The absence of one of the world's major winter sports powers from the competition adds another stress for the hosts, who are already dealing with lackluster ticket sales in the shadow of the ongoing North Korea crisis.
Lee Hee-beom, President of the Pyeongchang Organizing Committee, said in a radio interview Tuesday he did not expect the International Olympic Committee (IOC) "to go this far."
"We plan to meet with the chairman of the IOC and deliver our message. The message that it's better to allow as many nations, as many athletes to compete," he told South Korea's CBS Radio.
Under the IOC's ruling, which found Russia had engaged in "systemic manipulation" of anti-doping rules, "clean" sportspeople will be able to participate in the Games under the designation "Olympic Athlete from Russia" (OAR).
Lee said the organizing committee respects the IOC's decision, and that allowing Russians to compete in a personal capacity was the next best option, beyond full participation.
Some prominent Russian Olympians say they haven't yet decided if they'll compete.
Evgenia Medvedeva, a two-time world figure-skating champion, told reporters
after the IOC's decision that it was "too early" for her to decide whether she would take part.
Figure skating is one of the most popular
Winter Olympics events, and the loss of Medvedeva -- widely tipped
for a gold medal -- would be a major blow to fans.
In a speech to the IOC panel before the ruling came down, Medvedeva seemed to indicate she would not compete as a neutral athlete, saying she "could not accept" that option.
"I am proud of my country, it is a great honor for me to represent it at the Games," she said. "It gives strength and inspires me during the performances."
Medvedeva told panel members as a "clean" athlete she never dreamed she could be banned from the Olympics.
"In 2014, I was 14 years old. I had not even entered the adult national team of my country," she said. For me personally, Pyeongchang should be the first chance to plunge into the unique atmosphere of the Olympic Games. I do not understand why my Russian teammates and I can lose this chance."
Other Russian athletes have reacted similarly. According to state-run broadcaster RT
, Irina Avvakumova, a member of the ski jumping team, said she "did not prepare for so many years just to go and compete without representing my country."
Figure skating trainer Tatiana Tarasova called the IOC's decision to ban the Russian team "the murder of our national sport."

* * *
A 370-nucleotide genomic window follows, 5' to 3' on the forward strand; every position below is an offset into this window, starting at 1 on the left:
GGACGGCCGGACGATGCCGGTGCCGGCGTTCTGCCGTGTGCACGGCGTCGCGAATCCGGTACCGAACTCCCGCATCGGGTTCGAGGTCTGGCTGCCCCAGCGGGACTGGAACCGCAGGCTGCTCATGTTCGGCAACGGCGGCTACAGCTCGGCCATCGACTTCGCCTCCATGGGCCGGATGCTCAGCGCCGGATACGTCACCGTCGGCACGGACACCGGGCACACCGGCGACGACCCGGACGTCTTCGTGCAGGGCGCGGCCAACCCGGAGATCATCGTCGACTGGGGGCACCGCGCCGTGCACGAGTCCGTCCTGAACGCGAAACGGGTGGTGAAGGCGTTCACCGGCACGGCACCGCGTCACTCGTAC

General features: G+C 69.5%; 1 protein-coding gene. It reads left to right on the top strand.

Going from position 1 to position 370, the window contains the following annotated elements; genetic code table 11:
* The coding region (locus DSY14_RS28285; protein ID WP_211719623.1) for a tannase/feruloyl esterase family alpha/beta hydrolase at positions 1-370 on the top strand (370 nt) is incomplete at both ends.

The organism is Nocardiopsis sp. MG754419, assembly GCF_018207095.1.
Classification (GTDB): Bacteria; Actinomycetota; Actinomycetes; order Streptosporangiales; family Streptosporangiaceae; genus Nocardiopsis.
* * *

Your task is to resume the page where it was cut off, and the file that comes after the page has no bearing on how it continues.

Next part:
Russian President Vladimir Putin has previously said it would be a humiliation to compete without any national symbols.
Tourist figures down
Whether a handful of Russian athletes compete as neutrals or none at all, Russians won't be watching the Games at home, with the All-Russia State Broadcasting Company saying it will not carry the Games without a Russian team.
Organizers are also likely concerned about a drop in Russian spectators in the stands. According to statistics from the Korea Tourist Organization
(KTO), around 18,000 Russian tourists visited South Korea in October, more than any other non-Asian nation except for the US and almost 10,000 more than the next European country.
Russia hosted the last Winter Olympics, at Sochi in 2014, a competition which "restored Russia's status as a leading winter sports nation," according to a 2015 IOC report
, and many could have been expected to attend next year's event.
The loss of Russian spectators at the Games could be a big blow to the Winter Olympics, which have typically attracted fewer attendees than the Summer Games.
Lagging ticket sales for the Pyeongchang Games appeared to improve in November, hitting 52%, slightly better than Sochi at the same period.
Organizers told CNN they had seen a spike in domestic sales after a concert to promote 100 days until the Games, and the subsequent torch relay.
Tourism to South Korea has already been negatively impacted by ongoing tensions with North Korea
, which have cast a shadow over the Games, with most of the venues situated just 80 kilometers (50 miles) from the border and tensions with Pyongyang dominating coverage of the country in a key period for Olympics marketing.
Visits to South Korea in October were down 25%
on the same period last year, according to KTO. The country's tourism industry took a big hit earlier this year as China boycotted South Korea over the deployment of the THAAD missile defense system
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